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Neurology. 2012 Oct 9;79(15):1583-90. doi: 10.1212/WNL.0b013e31826e263d. Epub 2012 Sep 26.

Auditory threshold, phonologic demand, and incident dementia.

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Institute of Primary Care and Public Health, Cardiff University, Cardiff, Wales, UK.



This study was undertaken to investigate the association of auditory threshold with cognitive decline and dementia.


The 1,057 surviving men of the Caerphilly cohort with audiometric data at baseline were followed for 17 years for cognitive outcomes. Pure-tone unaided audiometric threshold was assessed at 0.5, 1, 2, and 4 KHz at baseline and after 9 years. Incident dementia was assessed according to DSM-IV criteria, including standard criteria for vascular dementia and for Alzheimer disease. Cognitive decline was assessed by repeat administration of a cognitive test battery.


Mean age-adjusted auditory threshold across both time points was associated with incident dementia and cognitive decline. After adjustment for premorbid cognitive function, the association with dementia was retained (odds ratio(0.5 KHz) = 2.67; 95% confidence interval, 1.38-5.18; p = 0.004). Stronger associations with cognitive decline were found for tests administered by interview than for those administered by computer.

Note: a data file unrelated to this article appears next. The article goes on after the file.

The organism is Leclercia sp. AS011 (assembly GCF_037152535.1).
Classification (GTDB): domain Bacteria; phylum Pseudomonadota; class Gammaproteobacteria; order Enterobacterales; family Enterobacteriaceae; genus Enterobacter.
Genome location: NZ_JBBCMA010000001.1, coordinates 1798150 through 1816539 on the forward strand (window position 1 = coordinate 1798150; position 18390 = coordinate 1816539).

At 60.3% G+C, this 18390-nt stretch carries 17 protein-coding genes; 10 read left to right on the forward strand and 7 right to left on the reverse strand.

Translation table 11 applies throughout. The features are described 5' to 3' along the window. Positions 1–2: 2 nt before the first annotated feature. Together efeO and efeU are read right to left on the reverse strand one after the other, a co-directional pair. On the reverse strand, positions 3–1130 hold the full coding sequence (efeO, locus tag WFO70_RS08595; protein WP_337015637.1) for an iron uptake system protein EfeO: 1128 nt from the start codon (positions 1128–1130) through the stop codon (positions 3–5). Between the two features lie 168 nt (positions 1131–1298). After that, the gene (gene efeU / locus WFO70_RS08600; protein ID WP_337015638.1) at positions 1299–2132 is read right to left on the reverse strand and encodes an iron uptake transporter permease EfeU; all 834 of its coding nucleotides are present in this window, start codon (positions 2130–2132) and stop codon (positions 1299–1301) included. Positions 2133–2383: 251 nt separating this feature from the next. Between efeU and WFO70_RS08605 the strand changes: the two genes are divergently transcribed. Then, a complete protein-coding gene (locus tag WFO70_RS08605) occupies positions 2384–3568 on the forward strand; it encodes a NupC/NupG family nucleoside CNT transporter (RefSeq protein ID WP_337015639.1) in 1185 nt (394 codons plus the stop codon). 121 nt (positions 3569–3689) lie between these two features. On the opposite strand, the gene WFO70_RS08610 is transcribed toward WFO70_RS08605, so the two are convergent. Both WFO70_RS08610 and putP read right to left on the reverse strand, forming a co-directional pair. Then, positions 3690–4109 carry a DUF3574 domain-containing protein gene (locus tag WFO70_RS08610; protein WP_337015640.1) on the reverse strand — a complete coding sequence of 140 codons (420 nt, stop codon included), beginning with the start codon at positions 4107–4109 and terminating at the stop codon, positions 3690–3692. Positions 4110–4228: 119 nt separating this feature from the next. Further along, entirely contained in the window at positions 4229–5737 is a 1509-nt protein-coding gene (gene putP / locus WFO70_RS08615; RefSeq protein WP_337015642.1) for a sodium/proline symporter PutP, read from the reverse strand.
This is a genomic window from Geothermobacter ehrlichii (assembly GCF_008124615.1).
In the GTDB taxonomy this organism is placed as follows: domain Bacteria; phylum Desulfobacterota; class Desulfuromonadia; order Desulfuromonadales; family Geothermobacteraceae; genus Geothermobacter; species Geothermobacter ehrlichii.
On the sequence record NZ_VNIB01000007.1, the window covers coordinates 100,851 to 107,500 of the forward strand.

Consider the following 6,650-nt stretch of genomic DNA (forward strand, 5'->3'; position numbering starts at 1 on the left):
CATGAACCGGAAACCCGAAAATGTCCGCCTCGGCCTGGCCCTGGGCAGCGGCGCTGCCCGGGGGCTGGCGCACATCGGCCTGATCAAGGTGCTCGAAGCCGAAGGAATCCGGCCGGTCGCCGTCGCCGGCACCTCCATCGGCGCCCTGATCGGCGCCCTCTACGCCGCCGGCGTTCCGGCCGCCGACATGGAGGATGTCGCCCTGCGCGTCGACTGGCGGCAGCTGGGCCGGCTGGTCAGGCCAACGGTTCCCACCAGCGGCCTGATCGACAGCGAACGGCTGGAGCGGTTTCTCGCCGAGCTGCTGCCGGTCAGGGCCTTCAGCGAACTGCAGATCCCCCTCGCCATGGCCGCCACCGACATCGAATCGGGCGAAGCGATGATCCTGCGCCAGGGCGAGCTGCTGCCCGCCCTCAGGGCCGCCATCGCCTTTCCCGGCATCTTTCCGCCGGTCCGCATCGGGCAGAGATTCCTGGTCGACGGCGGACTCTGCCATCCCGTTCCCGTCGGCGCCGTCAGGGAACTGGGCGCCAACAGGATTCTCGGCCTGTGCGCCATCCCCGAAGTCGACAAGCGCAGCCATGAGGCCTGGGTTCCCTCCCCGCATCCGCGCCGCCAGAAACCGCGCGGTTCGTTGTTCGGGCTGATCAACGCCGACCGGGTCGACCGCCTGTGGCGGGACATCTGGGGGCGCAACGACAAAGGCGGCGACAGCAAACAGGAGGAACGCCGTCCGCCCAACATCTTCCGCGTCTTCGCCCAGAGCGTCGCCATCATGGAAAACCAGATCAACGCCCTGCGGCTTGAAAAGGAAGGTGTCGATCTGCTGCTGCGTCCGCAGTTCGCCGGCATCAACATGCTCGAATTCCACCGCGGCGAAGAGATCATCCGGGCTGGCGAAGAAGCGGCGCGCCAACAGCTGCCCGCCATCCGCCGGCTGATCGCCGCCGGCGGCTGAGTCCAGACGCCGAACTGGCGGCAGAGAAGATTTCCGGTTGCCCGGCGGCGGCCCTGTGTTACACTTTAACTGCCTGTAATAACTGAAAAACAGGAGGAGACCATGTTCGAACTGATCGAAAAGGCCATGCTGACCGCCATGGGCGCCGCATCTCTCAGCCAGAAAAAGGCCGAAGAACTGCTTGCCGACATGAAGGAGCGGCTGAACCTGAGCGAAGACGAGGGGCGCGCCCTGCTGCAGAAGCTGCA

This study has found an association of auditory threshold with dementia and cognitive decline over a 17-year period. The mechanisms underlying this association are unclear and may include a prodromal effect of dementia on auditory threshold, an effect of auditory threshold on cognitive assessment, an effect of auditory threshold on cognitive loss, or a shared etiologic pathway between both.

[Indexed for MEDLINE]

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